Probing sensory plasticity with rapid forms of motion adaptation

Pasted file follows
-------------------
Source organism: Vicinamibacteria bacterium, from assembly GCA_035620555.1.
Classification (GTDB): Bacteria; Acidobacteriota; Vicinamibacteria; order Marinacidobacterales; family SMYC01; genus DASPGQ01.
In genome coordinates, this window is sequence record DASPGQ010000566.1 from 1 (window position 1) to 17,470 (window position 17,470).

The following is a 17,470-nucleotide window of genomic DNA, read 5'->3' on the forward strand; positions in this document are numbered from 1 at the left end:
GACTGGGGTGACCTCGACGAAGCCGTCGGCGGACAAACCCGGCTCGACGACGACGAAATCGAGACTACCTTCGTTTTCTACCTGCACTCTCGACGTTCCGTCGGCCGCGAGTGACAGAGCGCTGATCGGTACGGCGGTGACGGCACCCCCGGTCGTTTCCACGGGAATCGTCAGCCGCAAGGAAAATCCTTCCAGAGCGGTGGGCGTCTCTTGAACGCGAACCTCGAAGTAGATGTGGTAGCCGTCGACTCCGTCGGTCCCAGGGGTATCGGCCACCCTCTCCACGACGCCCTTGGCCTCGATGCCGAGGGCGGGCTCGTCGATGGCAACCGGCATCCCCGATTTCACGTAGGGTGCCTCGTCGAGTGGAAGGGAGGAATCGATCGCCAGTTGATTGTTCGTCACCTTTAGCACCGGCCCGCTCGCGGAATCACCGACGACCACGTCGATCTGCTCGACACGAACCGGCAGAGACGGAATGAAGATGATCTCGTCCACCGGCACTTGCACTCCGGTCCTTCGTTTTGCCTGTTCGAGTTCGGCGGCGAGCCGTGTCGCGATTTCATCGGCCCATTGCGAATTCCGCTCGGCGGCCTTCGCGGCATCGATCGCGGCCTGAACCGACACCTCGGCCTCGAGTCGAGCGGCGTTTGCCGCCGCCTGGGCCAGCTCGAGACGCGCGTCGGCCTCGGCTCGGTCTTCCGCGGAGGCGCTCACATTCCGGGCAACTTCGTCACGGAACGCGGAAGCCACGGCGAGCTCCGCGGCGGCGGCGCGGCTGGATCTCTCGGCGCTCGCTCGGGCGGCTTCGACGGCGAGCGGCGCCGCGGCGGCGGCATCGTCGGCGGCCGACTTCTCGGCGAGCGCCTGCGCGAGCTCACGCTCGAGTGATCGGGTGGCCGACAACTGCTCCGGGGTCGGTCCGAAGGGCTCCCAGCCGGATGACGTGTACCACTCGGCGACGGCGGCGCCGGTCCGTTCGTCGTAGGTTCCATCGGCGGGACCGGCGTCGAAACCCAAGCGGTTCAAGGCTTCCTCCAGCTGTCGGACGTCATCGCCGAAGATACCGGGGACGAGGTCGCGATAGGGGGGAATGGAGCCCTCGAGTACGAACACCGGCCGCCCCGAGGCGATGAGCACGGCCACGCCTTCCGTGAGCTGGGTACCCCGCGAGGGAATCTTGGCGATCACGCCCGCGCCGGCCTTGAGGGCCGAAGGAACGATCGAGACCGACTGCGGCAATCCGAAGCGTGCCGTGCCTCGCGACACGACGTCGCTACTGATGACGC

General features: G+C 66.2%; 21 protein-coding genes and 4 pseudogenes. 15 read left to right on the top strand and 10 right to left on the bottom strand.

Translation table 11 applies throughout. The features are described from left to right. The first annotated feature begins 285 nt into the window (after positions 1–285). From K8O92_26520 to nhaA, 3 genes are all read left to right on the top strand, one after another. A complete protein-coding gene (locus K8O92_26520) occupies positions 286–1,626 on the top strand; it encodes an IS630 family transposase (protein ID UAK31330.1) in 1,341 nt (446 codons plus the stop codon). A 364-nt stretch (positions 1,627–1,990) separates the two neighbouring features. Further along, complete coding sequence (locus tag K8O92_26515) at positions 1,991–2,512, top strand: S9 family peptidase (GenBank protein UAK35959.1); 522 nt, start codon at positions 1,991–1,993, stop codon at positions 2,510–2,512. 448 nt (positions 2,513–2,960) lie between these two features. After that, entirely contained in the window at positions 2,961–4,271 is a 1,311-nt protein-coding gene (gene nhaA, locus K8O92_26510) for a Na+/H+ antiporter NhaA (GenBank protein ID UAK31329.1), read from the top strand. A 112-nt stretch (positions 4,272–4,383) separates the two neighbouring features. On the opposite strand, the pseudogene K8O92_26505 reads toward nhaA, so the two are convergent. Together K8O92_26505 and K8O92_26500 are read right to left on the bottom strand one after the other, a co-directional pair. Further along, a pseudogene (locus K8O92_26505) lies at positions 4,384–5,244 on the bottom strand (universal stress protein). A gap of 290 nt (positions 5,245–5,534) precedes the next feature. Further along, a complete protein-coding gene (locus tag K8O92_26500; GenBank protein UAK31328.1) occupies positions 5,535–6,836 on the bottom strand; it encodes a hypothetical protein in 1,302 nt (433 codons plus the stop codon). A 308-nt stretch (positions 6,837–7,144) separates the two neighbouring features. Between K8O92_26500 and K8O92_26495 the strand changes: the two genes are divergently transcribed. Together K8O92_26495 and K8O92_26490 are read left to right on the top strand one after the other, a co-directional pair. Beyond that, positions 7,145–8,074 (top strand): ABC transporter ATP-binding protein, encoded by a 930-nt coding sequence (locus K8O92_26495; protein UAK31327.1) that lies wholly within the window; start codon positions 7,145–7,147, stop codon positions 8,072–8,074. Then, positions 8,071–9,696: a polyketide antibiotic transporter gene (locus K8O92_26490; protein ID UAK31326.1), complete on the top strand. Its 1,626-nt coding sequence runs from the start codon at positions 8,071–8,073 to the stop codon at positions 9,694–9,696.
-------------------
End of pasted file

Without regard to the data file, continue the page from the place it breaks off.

Perception is shaped by both immediate pattern of sensory inputs and previous experience with the external environment. Visual adaptation, a temporary change in perception following exposure to a stimulus, has been widely employed to understand how previous sensory experience on different timescales shapes perception. Visual motion adaptation is a powerful investigative tool to understand sensory plasticity and neural adaptation. However, the neural mechanisms underlying adaptation induced changes by visual motion are still subject to debate. In the present thesis, spatiotemporal dynamics, neural substrates, and functional role of sensory plasticity in the human visual system was examined using rapid forms of motion adaptation paradigm combined with EEG. Specifically, how motion adaption-induced short-term sensory plasticity is reflected at the neural level and parallel with perceptual performance were explored. Participants were adapted to directional drifting gratings for either short (640 ms in Experiment 1; 188 ms in Experiments 2 and 3) or long (6.4 s in Experiment 1; 752 ms in Experiments 2 and 3) durations and used a counter-phase flickering (with constant polarity in experiments 1 and 2; polarity inverting within every step in Experiment 3) grating as a test pattern. Sinusoidal gratings of phi motion were employed in Experiment 1 whereas; square wave gratings were used for phi and reverse-phi adaptations in Experiments 2 and 3 to examine how ON and OFF pathways operate in the visual processing stream. Based on the EEG analyses in Experiment 1, the scalp sites relevant to motion adaptation were identified. Experiment 1 showed that both adapting durations led to significant motion aftereffects and EEG results showed that long adaptation produced stronger aftereffects than the short adaptation condition within 64-112 ms time range over occipital and parieto-occipital sites. Taken together, these findings provide important electrophysiological evidence that motion aftereffects reflect changes in cortical areas mediating low- and mid-level visual motion processing. They also suggest that adaptation is an active process that involves neural mechanisms operating at different time scales. In Experiments 2 and 3, the short-term adaptation induced changes over these identified scalp sites were further examined based on Experiment 1. Given that the phi and reverse-phi motion mainly engage within (ON or OFF) and across (ON and OFF) pathway mechanisms, the comparisons of adaptation induced changes across these motion types provided further insights into the nature of corresponding mechanisms over visual cortex. The behavioral and EEG findings pointed to efficient convergence of information provided by these pathways and some distinct characteristics of across pathway mechanisms.